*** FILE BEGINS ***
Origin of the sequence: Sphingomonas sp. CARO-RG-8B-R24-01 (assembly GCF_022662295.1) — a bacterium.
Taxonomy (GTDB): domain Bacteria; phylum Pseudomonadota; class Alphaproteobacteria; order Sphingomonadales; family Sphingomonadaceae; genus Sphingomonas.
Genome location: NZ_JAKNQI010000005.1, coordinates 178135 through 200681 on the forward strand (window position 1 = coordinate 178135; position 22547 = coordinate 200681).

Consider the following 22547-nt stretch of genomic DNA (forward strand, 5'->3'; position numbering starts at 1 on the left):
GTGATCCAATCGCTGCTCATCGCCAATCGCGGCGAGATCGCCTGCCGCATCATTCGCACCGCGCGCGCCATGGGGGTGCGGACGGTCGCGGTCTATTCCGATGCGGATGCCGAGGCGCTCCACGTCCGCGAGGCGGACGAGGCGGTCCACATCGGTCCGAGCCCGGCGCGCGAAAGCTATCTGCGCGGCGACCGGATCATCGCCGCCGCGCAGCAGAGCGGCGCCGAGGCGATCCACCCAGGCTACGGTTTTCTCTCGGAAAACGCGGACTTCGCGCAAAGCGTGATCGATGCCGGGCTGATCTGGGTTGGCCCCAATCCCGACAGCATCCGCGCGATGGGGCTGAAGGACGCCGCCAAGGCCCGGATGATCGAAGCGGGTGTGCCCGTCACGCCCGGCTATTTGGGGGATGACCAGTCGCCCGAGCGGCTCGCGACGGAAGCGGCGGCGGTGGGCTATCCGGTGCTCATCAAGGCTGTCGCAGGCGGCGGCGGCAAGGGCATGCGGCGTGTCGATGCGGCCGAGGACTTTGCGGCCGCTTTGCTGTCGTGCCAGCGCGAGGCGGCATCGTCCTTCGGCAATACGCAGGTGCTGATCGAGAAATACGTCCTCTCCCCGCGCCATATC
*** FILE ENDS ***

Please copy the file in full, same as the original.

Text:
Origin of the sequence: Sphingomonas sp. CARO-RG-8B-R24-01 (assembly GCF_022662295.1) — a bacterium.
Taxonomy (GTDB): domain Bacteria; phylum Pseudomonadota; class Alphaproteobacteria; order Sphingomonadales; family Sphingomonadaceae; genus Sphingomonas.
Genome location: NZ_JAKNQI010000005.1, coordinates 178135 through 200681 on the forward strand (window position 1 = coordinate 178135; position 22547 = coordinate 200681).

Consider the following 22547-nt stretch of genomic DNA (forward strand, 5'->3'; position numbering starts at 1 on the left):
GTGATCCAATCGCTGCTCATCGCCAATCGCGGCGAGATCGCCTGCCGCATCATTCGCACCGCGCGCGCCATGGGGGTGCGGACGGTCGCGGTCTATTCCGATGCGGATGCCGAGGCGCTCCACGTCCGCGAGGCGGACGAGGCGGTCCACATCGGTCCGAGCCCGGCGCGCGAAAGCTATCTGCGCGGCGACCGGATCATCGCCGCCGCGCAGCAGAGCGGCGCCGAGGCGATCCACCCAGGCTACGGTTTTCTCTCGGAAAACGCGGACTTCGCGCAAAGCGTGATCGATGCCGGGCTGATCTGGGTTGGCCCCAATCCCGACAGCATCCGCGCGATGGGGCTGAAGGACGCCGCCAAGGCCCGGATGATCGAAGCGGGTGTGCCCGTCACGCCCGGCTATTTGGGGGATGACCAGTCGCCCGAGCGGCTCGCGACGGAAGCGGCGGCGGTGGGCTATCCGGTGCTCATCAAGGCTGTCGCAGGCGGCGGCGGCAAGGGCATGCGGCGTGTCGATGCGGCCGAGGACTTTGCGGCCGCTTTGCTGTCGTGCCAGCGCGAGGCGGCATCGTCCTTCGGCAATACGCAGGTGCTGATCGAGAAATACGTCCTCTCCCCGCGCCATATC